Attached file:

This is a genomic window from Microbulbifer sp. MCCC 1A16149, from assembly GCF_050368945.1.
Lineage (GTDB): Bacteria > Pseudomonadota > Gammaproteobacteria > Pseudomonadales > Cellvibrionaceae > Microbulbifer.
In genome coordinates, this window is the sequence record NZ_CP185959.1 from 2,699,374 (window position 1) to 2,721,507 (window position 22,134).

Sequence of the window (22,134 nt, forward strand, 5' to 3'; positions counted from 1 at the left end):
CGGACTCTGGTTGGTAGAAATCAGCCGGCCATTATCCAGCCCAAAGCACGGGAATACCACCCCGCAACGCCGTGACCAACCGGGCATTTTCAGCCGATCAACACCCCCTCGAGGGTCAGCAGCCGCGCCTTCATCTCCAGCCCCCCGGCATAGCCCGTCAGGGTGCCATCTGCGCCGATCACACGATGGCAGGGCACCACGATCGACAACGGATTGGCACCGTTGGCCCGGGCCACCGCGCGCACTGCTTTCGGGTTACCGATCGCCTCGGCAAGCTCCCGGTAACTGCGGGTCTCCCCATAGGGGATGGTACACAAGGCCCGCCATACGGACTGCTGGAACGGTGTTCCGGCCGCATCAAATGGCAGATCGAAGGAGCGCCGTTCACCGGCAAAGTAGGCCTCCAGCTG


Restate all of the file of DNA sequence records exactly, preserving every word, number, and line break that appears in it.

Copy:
This is a genomic window from Microbulbifer sp. MCCC 1A16149, from assembly GCF_050368945.1.
Lineage (GTDB): Bacteria > Pseudomonadota > Gammaproteobacteria > Pseudomonadales > Cellvibrionaceae > Microbulbifer.
In genome coordinates, this window is the sequence record NZ_CP185959.1 from 2,699,374 (window position 1) to 2,721,507 (window position 22,134).

Sequence of the window (22,134 nt, forward strand, 5' to 3'; positions counted from 1 at the left end):
CGGACTCTGGTTGGTAGAAATCAGCCGGCCATTATCCAGCCCAAAGCACGGGAATACCACCCCGCAACGCCGTGACCAACCGGGCATTTTCAGCCGATCAACACCCCCTCGAGGGTCAGCAGCCGCGCCTTCATCTCCAGCCCCCCGGCATAGCCCGTCAGGGTGCCATCTGCGCCGATCACACGATGGCAGGGCACCACGATCGACAACGGATTGGCACCGTTGGCCCGGGCCACCGCGCGCACTGCTTTCGGGTTACCGATCGCCTCGGCAAGCTCCCGGTAACTGCGGGTCTCCCCATAGGGGATGGTACACAAGGCCCGCCATACGGACTGCTGGAACGGTGTTCCGGCCGCATCAAATGGCAGATCGAAGGAGCGCCGTTCACCGGCAAAGTAGGCCTCCAGCTG